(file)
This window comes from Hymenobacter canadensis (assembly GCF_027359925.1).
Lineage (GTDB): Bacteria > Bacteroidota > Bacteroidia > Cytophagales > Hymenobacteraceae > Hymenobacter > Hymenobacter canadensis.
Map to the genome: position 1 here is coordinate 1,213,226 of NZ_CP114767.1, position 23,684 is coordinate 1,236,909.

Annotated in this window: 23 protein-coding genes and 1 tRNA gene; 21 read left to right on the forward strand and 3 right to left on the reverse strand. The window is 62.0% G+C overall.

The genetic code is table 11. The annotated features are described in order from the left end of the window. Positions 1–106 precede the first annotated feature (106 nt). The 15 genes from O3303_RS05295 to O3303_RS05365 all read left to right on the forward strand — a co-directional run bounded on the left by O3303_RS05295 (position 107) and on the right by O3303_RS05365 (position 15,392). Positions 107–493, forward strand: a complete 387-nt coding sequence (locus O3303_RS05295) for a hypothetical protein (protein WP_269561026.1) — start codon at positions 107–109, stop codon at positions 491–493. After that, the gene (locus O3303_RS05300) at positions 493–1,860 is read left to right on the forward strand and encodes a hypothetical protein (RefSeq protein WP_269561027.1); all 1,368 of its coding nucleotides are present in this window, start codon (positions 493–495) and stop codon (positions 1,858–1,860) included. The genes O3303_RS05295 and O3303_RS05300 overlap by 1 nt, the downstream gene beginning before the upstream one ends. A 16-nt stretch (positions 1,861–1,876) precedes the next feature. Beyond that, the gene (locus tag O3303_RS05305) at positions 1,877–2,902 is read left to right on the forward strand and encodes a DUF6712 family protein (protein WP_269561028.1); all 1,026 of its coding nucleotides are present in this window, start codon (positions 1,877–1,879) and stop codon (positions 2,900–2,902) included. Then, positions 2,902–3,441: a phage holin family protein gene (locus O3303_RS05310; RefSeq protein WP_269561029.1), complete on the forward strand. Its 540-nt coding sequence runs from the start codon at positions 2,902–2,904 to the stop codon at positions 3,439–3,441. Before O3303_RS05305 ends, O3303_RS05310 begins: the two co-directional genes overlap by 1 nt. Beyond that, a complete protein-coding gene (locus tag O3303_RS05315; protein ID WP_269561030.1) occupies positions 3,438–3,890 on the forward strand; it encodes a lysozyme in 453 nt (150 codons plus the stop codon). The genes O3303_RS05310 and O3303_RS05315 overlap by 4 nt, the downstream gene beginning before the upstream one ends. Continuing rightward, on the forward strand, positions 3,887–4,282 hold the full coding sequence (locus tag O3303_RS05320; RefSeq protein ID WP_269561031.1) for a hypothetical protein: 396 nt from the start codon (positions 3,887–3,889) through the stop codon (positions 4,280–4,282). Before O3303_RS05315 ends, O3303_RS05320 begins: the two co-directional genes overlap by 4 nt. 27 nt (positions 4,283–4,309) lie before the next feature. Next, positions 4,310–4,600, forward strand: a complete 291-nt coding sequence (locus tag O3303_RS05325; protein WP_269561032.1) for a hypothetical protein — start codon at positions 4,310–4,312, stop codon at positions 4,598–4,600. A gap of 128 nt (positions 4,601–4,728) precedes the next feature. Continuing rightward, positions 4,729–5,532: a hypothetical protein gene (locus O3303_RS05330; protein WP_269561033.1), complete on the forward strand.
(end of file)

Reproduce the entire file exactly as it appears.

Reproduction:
This window comes from Hymenobacter canadensis (assembly GCF_027359925.1).
Lineage (GTDB): Bacteria > Bacteroidota > Bacteroidia > Cytophagales > Hymenobacteraceae > Hymenobacter > Hymenobacter canadensis.
Map to the genome: position 1 here is coordinate 1,213,226 of NZ_CP114767.1, position 23,684 is coordinate 1,236,909.

Annotated in this window: 23 protein-coding genes and 1 tRNA gene; 21 read left to right on the forward strand and 3 right to left on the reverse strand. The window is 62.0% G+C overall.

The genetic code is table 11. The annotated features are described in order from the left end of the window. Positions 1–106 precede the first annotated feature (106 nt). The 15 genes from O3303_RS05295 to O3303_RS05365 all read left to right on the forward strand — a co-directional run bounded on the left by O3303_RS05295 (position 107) and on the right by O3303_RS05365 (position 15,392). Positions 107–493, forward strand: a complete 387-nt coding sequence (locus O3303_RS05295) for a hypothetical protein (protein WP_269561026.1) — start codon at positions 107–109, stop codon at positions 491–493. After that, the gene (locus O3303_RS05300) at positions 493–1,860 is read left to right on the forward strand and encodes a hypothetical protein (RefSeq protein WP_269561027.1); all 1,368 of its coding nucleotides are present in this window, start codon (positions 493–495) and stop codon (positions 1,858–1,860) included. The genes O3303_RS05295 and O3303_RS05300 overlap by 1 nt, the downstream gene beginning before the upstream one ends. A 16-nt stretch (positions 1,861–1,876) precedes the next feature. Beyond that, the gene (locus tag O3303_RS05305) at positions 1,877–2,902 is read left to right on the forward strand and encodes a DUF6712 family protein (protein WP_269561028.1); all 1,026 of its coding nucleotides are present in this window, start codon (positions 1,877–1,879) and stop codon (positions 2,900–2,902) included. Then, positions 2,902–3,441: a phage holin family protein gene (locus O3303_RS05310; RefSeq protein WP_269561029.1), complete on the forward strand. Its 540-nt coding sequence runs from the start codon at positions 2,902–2,904 to the stop codon at positions 3,439–3,441. Before O3303_RS05305 ends, O3303_RS05310 begins: the two co-directional genes overlap by 1 nt. Beyond that, a complete protein-coding gene (locus tag O3303_RS05315; protein ID WP_269561030.1) occupies positions 3,438–3,890 on the forward strand; it encodes a lysozyme in 453 nt (150 codons plus the stop codon). The genes O3303_RS05310 and O3303_RS05315 overlap by 4 nt, the downstream gene beginning before the upstream one ends. Continuing rightward, on the forward strand, positions 3,887–4,282 hold the full coding sequence (locus tag O3303_RS05320; RefSeq protein ID WP_269561031.1) for a hypothetical protein: 396 nt from the start codon (positions 3,887–3,889) through the stop codon (positions 4,280–4,282). Before O3303_RS05315 ends, O3303_RS05320 begins: the two co-directional genes overlap by 4 nt. 27 nt (positions 4,283–4,309) lie before the next feature. Next, positions 4,310–4,600, forward strand: a complete 291-nt coding sequence (locus tag O3303_RS05325; protein WP_269561032.1) for a hypothetical protein — start codon at positions 4,310–4,312, stop codon at positions 4,598–4,600. A gap of 128 nt (positions 4,601–4,728) precedes the next feature. Continuing rightward, positions 4,729–5,532: a hypothetical protein gene (locus O3303_RS05330; protein WP_269561033.1), complete on the forward strand.